It’s been months since Steve McQueen’s historical drama 12 Years A Slave took home the Best Picture award, but it seems like some are still smarting from being overlooked during awards season.

Recently, Mandela: Long Walk to Freedom screenwriter William Nicholson had some interesting things to say about why his film failed to gain critical and commercial success.

“I think it worked superbly. I’m incredible proud of this film,” he told the crowd at this year’s Hay Festival. “Unfortunately it didn’t get the kind of acclaim that I wanted. It didn’t get Oscars.”

Nicholson reportedly spent 15 years working to bring Mandela’s life to the big screen, but the British writer said the biopic failed to score at the box office because the South African icon died prior to its release.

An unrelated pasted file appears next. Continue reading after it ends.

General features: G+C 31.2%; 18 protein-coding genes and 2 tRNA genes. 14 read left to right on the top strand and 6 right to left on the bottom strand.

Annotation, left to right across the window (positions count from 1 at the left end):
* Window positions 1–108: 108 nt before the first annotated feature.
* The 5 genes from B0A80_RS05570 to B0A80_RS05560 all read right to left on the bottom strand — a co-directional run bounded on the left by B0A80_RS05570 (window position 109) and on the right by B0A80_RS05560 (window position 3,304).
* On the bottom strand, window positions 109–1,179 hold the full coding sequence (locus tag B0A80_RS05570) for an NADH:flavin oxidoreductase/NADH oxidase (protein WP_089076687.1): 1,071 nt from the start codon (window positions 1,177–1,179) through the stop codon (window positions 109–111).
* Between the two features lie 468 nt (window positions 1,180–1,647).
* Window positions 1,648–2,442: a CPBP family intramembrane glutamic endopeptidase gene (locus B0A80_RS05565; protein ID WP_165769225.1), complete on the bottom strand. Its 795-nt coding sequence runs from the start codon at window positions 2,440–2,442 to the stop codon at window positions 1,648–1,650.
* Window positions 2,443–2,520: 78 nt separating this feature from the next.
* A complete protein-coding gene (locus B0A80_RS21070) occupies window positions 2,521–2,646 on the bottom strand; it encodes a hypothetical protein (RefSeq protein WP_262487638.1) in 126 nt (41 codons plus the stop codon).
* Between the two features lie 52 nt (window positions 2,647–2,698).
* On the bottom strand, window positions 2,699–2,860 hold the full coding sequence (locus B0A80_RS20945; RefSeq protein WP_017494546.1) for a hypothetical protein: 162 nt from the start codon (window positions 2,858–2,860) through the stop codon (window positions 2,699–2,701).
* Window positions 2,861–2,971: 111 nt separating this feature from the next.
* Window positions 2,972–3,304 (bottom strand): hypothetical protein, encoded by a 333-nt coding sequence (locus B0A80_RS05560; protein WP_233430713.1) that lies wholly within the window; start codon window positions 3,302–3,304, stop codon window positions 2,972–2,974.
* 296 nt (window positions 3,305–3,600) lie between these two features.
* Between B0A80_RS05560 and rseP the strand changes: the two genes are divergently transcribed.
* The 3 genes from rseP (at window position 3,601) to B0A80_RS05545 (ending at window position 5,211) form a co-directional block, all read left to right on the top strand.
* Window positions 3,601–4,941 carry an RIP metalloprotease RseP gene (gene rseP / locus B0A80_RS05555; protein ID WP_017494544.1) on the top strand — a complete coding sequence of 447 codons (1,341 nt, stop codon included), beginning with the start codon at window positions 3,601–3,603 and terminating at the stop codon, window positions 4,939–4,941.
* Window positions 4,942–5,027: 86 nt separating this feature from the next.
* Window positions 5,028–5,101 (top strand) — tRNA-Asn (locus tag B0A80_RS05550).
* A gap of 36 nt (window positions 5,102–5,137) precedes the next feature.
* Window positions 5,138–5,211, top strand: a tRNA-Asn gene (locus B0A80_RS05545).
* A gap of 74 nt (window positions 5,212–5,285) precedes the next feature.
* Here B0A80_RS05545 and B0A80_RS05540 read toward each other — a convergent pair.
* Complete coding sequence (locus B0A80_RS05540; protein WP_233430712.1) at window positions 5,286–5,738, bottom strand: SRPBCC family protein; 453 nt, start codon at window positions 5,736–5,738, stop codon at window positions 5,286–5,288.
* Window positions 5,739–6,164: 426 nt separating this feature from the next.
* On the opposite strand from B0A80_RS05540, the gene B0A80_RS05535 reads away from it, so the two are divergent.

“Mandela died as I was in the royal premiere with Will and Kate,” he said. “We were deluged with Mandela stud and after a week we all thought, please take it away, we’ve heard enough about Mandela.”

Nicholson also blamed the film’s lackluster performance on McQueen’s movie. He argued American audiences were “too exhausted” by 12 Years A Slave to watch a film that dealt with apartheid.

“[Americans] were so exhausted feeling guilty about slavery that I don’t think there was much left over to be nice about our film. So, our film didn’t do as well as we’d hoped, which was a bit heartbreaking.”

McQueen’s award-winning film 12 Years A Slave netted more than $170 million worldwide, while Mandela: Long Walk to Freedom earned just under $9 million, far short of its $35 million budget.

What do you think of Nicholson’s comments? Were audiences “too exhausted” to see Mandela? 

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